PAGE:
WASHINGTON, United States (CMC) — Caribbean countries should prepare for prolonged effects of external economic shocks in 2023, including for high food and fuel prices and rising international interest rates, according to a new report from the Inter-American Development Bank (IDB).
It warned that higher interest rates could lead to economic slowdowns, or even recessions, in important source markets for exported services and goods from the Caribbean.
The impact of these shocks depends on the trade structure of individual countries as well as the external financing requirements of each country, according to the report Headwinds Facing the Post-Pandemic Recovery.
Among the report’s key findings are that households and businesses are feeling the impact of price increases.
“Although domestic inflation has been somewhat less severe in Caribbean countries, rising prices diminish real incomes for households and increase business costs for firms,” it said, noting that online surveys from the World Food Programme also suggest a sharp rise in food insecurity across the Caribbean.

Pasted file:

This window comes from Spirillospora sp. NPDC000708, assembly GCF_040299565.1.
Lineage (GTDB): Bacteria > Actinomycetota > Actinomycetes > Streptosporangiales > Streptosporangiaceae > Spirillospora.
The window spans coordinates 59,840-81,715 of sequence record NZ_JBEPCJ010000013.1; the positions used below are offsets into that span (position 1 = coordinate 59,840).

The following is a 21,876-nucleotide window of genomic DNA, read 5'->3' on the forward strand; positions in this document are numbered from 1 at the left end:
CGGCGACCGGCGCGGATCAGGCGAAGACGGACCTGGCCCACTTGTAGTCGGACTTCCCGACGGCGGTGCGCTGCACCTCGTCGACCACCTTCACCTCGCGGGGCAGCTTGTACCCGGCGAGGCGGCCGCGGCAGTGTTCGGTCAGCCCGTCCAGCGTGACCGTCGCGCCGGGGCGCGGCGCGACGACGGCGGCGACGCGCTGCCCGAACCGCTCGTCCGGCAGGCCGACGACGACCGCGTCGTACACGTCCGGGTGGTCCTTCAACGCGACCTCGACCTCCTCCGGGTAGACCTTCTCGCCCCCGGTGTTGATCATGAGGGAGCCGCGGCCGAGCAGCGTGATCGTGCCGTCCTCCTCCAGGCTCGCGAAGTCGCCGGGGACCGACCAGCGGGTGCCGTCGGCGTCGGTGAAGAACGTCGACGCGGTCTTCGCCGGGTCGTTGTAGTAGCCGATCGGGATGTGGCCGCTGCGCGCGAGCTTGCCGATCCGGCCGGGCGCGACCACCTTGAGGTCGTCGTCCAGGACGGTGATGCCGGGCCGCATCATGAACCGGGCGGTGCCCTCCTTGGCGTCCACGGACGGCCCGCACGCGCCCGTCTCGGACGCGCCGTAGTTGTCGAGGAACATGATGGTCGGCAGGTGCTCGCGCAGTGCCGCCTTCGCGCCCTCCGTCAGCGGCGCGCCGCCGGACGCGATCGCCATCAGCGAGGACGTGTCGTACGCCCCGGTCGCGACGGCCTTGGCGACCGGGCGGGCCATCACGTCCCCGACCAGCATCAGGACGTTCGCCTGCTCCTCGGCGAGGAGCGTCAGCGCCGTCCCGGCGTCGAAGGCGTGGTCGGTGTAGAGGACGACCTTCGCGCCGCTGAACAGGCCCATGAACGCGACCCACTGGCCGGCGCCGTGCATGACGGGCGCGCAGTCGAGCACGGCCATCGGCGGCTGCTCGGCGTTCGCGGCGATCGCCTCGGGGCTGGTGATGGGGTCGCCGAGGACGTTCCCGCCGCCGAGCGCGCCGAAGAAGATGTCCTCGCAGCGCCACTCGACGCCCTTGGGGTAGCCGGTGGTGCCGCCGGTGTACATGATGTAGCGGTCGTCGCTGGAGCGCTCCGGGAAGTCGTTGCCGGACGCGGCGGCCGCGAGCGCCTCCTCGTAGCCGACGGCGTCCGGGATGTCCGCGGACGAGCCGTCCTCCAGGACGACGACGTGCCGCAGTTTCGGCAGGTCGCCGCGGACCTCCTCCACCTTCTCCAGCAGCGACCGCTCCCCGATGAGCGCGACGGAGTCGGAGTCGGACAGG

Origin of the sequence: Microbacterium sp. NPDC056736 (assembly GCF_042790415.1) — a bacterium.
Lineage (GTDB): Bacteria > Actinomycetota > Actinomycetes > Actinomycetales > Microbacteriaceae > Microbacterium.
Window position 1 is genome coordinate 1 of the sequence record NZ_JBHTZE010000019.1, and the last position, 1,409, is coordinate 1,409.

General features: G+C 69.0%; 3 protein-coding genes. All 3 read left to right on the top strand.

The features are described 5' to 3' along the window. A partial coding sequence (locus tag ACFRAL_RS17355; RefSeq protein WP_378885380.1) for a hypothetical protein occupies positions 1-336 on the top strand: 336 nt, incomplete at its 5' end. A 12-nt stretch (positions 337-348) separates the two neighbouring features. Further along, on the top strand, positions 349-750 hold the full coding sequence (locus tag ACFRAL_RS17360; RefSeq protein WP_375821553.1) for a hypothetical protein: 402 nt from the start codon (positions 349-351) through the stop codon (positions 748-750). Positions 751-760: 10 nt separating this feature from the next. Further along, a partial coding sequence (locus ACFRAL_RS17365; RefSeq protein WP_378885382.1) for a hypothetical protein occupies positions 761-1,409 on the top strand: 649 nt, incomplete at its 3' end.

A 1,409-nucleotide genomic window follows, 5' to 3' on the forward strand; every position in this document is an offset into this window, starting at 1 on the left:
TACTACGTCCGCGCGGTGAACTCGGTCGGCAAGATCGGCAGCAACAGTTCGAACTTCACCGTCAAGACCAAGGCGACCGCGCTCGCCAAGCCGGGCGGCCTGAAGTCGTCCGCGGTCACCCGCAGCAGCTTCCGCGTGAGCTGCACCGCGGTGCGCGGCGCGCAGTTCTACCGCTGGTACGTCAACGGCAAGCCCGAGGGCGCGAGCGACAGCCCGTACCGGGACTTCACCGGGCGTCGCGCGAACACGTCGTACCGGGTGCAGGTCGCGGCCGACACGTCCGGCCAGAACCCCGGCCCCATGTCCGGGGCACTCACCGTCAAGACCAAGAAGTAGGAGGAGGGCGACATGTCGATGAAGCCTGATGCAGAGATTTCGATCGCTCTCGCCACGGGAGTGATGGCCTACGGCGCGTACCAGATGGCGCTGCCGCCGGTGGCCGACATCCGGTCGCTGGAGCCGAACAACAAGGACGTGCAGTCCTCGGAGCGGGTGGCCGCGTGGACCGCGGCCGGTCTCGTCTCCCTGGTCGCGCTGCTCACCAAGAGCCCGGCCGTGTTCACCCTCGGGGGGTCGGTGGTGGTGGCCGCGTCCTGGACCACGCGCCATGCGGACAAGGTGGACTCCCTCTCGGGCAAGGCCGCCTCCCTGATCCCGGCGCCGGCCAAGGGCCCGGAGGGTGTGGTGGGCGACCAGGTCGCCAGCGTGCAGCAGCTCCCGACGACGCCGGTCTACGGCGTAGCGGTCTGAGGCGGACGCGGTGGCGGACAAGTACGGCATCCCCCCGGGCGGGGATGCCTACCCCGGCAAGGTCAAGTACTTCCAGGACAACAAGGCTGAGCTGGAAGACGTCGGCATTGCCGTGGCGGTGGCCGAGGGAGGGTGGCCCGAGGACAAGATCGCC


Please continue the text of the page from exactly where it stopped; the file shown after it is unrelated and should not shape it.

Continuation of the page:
The annual inflation rate climbed to an average of eight per cent by mid-summer in the Caribbean countries covered in the report, excluding Suriname which has been coping with high inflation since the fall of 2020.
Regional economic advisor for the IDB’s Caribbean Department David Rosenblatt expressed hope that the “unfortunate external conditions will improve during 2023”.
“As with natural disasters, however, it’s always prudent to prepare for the worst, even as we hope for the best,” he said.
The authors of the report put forward several reform priorities such as continued attention to fiscal consolidation and debt management on the macroeconomic dimension, and targeted interventions to help households cope with the effects of rising food and fuel prices.
Headwinds Facing the Post-Pandemic Recovery is part of the IDB’s Caribbean Economics quarterly series.